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Agrigento is a tool to identify privacy leaks in Android apps by performing black-box differential analysis on the network traffic.
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Research paper

We present the findings of this work in the following research paper:

Obfuscation-Resilient Privacy Leak Detection for Mobile Apps Through Differential Analysis
Andrea Continella, Yanick Fratantonio, Martina Lindorfer, Alessandro Puccetti, Ali Zand, Christopher Kruegel, Giovanni Vigna. In Proceedings of the ISOC Network and Distributed System Security Symposium (NDSS), February 2017


If you use Agrigento in a scientific publication, we would appreciate citations using this Bibtex entry:

  author = {Andrea Continella and Yanick Fratantonio and Martina Lindorfer and Alessandro Puccetti and Ali Zand and Christopher Kruegel and Giovanni Vigna},
  title = {{Obfuscation-Resilient Privacy Leak Detection for Mobile Apps Through Differential Analysis}},
  booktitle = {Proceedings of the ISOC Network and Distributed System Security Symposium (NDSS)},
  month = {February},
  year = {2017},
  address = {San Diego, CA}


Agrigento is based on black-box differential analysis, and it works in two steps: first, it establishes a baseline of the network behavior of an app; then, it modifies sources of private information, such as the device ID and location, and detects privacy leaks by observing deviations in the resulting network traffic. The basic concept of black-box differential analysis is not novel, but, unfortunately, it is not practical enough to precisely analyze modern mobile apps. In fact, their network traffic contains many sources of non-determinism, such as random identifiers, timestamps, and server-assigned session identifiers, which, when not handled properly, cause too much noise to correlate output changes with input changes. The main contribution of this work is to make black-box differential analysis practical when applied to modern Android apps.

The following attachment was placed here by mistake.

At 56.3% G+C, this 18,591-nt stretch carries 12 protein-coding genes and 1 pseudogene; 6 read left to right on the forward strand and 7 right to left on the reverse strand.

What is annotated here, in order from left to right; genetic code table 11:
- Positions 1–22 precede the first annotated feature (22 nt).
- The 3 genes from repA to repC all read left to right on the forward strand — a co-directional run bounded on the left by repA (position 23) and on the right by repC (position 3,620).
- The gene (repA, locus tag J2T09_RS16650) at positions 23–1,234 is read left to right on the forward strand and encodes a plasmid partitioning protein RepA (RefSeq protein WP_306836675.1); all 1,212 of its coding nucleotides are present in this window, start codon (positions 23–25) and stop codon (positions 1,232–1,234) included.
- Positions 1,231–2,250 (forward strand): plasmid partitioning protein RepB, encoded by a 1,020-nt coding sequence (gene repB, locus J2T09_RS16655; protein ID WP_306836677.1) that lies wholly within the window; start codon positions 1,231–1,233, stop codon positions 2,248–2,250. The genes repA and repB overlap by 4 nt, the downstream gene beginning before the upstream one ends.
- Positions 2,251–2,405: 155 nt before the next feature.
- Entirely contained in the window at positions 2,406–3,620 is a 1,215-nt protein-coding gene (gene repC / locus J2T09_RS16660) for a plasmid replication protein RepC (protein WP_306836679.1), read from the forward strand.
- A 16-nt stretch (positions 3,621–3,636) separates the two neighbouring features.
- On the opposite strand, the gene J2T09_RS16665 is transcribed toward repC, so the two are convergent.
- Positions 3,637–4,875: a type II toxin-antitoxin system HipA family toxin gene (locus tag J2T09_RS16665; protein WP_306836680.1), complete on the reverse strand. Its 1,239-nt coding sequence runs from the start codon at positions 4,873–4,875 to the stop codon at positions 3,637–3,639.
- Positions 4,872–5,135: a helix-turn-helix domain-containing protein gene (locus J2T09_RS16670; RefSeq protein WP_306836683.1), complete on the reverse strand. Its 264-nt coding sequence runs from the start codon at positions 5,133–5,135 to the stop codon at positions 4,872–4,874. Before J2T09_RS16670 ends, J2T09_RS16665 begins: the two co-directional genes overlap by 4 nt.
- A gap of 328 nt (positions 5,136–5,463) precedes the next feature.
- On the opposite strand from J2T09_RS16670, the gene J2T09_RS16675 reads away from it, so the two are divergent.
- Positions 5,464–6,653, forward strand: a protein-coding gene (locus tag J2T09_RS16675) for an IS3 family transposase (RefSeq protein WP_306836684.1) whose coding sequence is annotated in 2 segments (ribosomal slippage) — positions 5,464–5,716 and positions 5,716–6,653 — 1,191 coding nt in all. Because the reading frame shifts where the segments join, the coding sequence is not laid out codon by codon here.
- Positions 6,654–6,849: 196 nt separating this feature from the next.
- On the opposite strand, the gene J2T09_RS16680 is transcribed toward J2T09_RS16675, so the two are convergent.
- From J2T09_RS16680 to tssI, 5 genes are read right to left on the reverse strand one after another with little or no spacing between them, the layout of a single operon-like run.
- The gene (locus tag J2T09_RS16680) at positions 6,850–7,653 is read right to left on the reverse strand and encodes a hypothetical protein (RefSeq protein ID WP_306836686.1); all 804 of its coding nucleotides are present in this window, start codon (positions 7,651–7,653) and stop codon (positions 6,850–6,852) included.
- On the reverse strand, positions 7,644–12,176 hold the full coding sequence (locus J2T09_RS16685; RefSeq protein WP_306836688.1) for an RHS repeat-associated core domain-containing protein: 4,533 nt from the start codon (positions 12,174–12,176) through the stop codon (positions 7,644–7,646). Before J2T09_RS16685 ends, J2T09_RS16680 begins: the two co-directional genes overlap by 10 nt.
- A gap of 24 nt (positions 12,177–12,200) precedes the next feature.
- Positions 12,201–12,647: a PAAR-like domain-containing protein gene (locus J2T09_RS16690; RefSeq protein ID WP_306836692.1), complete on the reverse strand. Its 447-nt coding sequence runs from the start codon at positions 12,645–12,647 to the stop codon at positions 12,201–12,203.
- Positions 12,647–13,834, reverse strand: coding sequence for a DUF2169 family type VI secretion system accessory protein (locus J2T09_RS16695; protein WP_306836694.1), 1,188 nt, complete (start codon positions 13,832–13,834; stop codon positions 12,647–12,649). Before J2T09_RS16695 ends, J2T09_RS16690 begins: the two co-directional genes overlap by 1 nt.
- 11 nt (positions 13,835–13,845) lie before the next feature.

Agrigento is able to eliminate the different sources of non-determinism by intercepting calls from the app to certain Android API calls and recording their return values, and in some cases replacing them (either by replaying previously seen values or by returning constant values).

  • Agrigento records the timestamps generated during the first run of each app, and replays the same values in the further runs.
  • It records the random identifiers (UUID) generated by the app.
  • It records the plaintext and ciphertext values whenever the app performs encryption.
  • The instrumented environment sets a fixed seed for all random number generation functions.
  • It replaces the values of system-related performance measures (e.g., free memory, available storage space) with a set of constants.

Dataset release

In the spirit of open science we are happy to release our datasets to the community. If you are interested in getting access to our data, send us an email (,,

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